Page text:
When I'm reading God's word, I find guidance for life, sometimes in the form of instructions that make no sense to me, directions that are beyond my ability to understand. If I obey, if I believe even without understanding, if I act on that belief because I am trusting my Lord to work it out, that also is a work. However, reading  it and not believing it enough to act on what God says is an example of "faith without works".
      James 1:22 directs, "But be doers of the word, and not hearers only, deceiving yourselves."  I am deceiving myself if I act on my own understanding and don't take God's directions to heart. Although I say I have faith, I am not demonstrating it by obedience. This is another example of faith without works.
      As a believer in my early thirties,  I was in a bad marriage and trying to endure it. On the one hand I believed God when he said divorce is wrong and that he hates it. (Malachi 2:16)  But, on the other,  I had needs that were not being met. I was committed to staying married but vulnerable to temptation. The result was that I justified my own sin  while obeying part of God's word and denying other parts. The consequences of my decisions have been ongoing, and I mull over those today on the day of my wedding anniversary of my first marriage.
      It has been twenty-seven years since  that fifteen-year marriage ended, and I still see the repercussions of those decisions being played out in my own life and in the lives of my children. God knew what would happen if I was a hearer of the word and not a doer. He knew what would happen if I picked out only the parts of his word palatable to me, cherry-picking the fruit that was compatible with my tastes and preferences.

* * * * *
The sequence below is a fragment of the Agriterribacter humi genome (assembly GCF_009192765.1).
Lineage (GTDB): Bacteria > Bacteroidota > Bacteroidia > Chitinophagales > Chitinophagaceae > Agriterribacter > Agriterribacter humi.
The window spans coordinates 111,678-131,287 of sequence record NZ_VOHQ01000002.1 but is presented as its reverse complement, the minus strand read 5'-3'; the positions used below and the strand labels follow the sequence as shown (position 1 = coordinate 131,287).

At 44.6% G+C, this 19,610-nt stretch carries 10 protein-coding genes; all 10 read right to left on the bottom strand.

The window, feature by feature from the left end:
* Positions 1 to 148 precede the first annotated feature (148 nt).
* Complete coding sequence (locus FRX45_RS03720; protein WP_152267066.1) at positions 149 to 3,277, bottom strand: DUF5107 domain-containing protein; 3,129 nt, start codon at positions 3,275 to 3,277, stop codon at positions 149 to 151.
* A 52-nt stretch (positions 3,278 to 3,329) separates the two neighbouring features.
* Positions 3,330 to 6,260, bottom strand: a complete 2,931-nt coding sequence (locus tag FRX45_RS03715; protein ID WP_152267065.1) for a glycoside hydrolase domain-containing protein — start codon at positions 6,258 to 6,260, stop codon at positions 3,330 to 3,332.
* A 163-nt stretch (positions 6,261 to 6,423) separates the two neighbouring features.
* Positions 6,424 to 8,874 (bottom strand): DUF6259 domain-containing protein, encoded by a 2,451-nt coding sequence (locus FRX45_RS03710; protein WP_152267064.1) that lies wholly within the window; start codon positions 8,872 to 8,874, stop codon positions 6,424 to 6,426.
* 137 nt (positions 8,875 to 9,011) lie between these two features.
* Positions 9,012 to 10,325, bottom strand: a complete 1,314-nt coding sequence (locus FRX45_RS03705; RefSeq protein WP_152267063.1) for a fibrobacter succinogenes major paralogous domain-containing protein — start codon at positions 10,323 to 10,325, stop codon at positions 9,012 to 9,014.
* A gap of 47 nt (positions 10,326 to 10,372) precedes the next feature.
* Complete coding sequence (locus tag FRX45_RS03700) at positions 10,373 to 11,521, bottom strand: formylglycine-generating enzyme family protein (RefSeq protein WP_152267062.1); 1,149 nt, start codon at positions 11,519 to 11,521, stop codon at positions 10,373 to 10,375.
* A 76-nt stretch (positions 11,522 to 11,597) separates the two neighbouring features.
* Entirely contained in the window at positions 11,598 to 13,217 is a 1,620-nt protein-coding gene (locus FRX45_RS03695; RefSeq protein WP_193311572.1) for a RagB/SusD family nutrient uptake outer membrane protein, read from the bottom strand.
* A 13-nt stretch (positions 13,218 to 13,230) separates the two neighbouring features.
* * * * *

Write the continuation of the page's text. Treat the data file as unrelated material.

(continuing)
I can visualize Him now, my loving Father, shaking his head and grieving over me and with me, weeping as I weep, yet singing over me, soothing me with his voice of encouragement.
     He  knows I still seek him. He has guided me these twenty-seven years, healed me and shown me his unfailing love, and given me a life more beautiful than I could have ever imagined when I was trying to solve my problems in my own way, with my own understanding.
      I considered suicide twenty-eight years ago when my husband left me. I went into therapy and was hospitalized for treatment of depression. My therapist was a Godsend, and the hospitalization a much needed respite. God was Jehovah-Rophe to me, my healer. He continues to be who he says he is today.
      "The Lord your God is in your midst, a mighty one who will save; he will rejoice over you with gladness; he will quiet you by his love; he will exult over you with loud singing." Zephaniah 3:17 ESV

     I hope by now that my faith is evident in my works, especially in believing God regardless of what He does or doesn't do, regardless of my limited human understanding, regardless of whether I get my way or not, regardless of whether his word agrees with my current opinion or not, REGARDLESS.